For a click event, there is no actual delegate present, but similar to the otherWKInterfaceObjectway the action will click which row is sent back for processing as a parameterWKInterfaceController.

Another interesting is the Context Menu, which is a unique interaction with watchkit and does not exist in IOS. In eitherWKInterfaceControllerinterface, press and hold the watch screen, and ifWKInterfaceControllerthere is a context menu present, try to call out to find the corresponding page. This menu can provide up to four buttons to ask the user for action against the current environment. Because the watch screen is limited, it is very unrealistic to put some interactive buttons at the same time as the information is displayed. While the context menu solves this problem well, it is believed that long-press the outbound interactive menu will be a standard interaction for Watch apps in the future.

Adding a Context menu is very simple, add a menu to the StoryBoard,WKInterfaceControllerand add the corresponding MenuItem to the menu.WKInterfaceControllerwe also have a corresponding API to add MenuItem at runtime based on the context (which is one of the few methods that allows us to add elements at run time).


But the Menu and MenuItem correspond to the classWKInterfaceMenuandWKInterfaceMenuItemwe have no way to get it. Yes, they don't even exist in the document:(

Basic navigation

WKInterfaceControllerThe built-in navigation relationship is basically divided into three categories. The first is like theUINavigationControllercontrol of a stack-like navigation mode. The associated API has-pushControllerWithName:context:,-popControlleras well-popToRootController. The latter two I don't want to explain too much, for the first method, we need to use the string of the target controllerIdentifier(no you can only set it in StoryBoard) to create it.contextparameters are also passed to the target controller-initWithContext:, so you can use this to pass data in the controller.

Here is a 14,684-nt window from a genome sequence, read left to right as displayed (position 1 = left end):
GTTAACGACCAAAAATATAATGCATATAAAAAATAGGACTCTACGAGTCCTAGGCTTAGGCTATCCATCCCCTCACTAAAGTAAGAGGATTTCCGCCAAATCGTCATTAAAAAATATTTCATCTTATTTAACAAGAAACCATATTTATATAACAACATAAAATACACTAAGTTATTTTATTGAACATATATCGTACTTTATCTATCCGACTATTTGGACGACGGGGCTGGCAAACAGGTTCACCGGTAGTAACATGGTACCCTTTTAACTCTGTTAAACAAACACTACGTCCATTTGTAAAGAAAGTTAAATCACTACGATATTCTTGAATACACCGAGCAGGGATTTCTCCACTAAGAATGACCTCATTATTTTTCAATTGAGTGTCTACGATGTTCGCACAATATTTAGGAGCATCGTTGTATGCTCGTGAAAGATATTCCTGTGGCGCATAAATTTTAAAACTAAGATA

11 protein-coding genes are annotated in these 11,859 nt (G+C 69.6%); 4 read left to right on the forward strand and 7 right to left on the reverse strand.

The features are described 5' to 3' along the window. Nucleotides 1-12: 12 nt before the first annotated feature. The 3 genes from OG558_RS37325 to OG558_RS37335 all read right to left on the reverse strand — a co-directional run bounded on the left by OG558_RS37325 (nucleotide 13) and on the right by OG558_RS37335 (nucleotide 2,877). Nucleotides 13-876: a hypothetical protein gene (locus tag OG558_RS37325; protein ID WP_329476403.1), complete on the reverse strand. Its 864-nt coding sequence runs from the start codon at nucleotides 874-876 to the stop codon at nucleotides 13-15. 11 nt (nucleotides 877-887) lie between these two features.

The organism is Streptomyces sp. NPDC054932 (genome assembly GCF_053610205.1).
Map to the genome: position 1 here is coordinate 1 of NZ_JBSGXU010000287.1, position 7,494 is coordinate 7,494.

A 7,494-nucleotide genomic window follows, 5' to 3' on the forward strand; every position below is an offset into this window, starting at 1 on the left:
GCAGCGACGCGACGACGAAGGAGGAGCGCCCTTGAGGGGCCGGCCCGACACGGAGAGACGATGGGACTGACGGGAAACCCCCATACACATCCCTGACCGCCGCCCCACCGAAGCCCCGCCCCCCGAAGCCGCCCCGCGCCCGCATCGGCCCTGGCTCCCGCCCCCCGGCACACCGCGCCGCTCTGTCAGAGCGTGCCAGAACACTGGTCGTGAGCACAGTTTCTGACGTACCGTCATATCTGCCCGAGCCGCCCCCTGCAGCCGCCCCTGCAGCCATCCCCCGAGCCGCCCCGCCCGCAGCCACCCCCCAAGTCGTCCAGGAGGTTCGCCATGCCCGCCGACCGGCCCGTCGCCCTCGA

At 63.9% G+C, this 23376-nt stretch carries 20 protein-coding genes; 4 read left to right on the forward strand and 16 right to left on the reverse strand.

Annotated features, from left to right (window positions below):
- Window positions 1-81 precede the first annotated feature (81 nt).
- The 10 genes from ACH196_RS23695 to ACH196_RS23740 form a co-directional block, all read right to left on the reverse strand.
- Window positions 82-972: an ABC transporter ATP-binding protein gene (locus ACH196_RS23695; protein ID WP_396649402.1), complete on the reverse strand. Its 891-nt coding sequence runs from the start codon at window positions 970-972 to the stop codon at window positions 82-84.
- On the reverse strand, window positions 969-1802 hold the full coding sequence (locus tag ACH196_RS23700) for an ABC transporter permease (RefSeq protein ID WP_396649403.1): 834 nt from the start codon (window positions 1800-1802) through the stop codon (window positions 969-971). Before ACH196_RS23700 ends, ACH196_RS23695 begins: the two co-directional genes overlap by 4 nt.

The other is the modal form that we are all familiar with, and the corresponding API is-presentControllerWithName:context:-dismissController. For this kind of navigation, andUIKitthe difference is that in the target controller will default in the upper left corner plus a Cancel button, click will directly close the present controller. I just want to say that Apple has finally figured out that every controller that modal out is the fact that it needs to be closed ...

The last type of navigation is similarUIPageControllerto pager navigation. In the IOS app, this kind of navigation is very common in the teaching module of the first start of the app, and can be said to flourish in WatchKit. In fact, I personally think that this will be the most consistent use of WatchKit in the navigation mode. Page navigation on WatchKit may correspond to the functionality provided by the TAB navigation of the IOS app.

In the implementation, page navigation needs to be segue in StoryBoard to connect the different page, the newly addednext pagesegue is to do this:

In addition, another API that modal navigation-presentControllerWithNames:contexts:accepts a numbernamesofcontextmodal, and in this way the number of multiple controllers that are paged out will also be rendered as page navigation.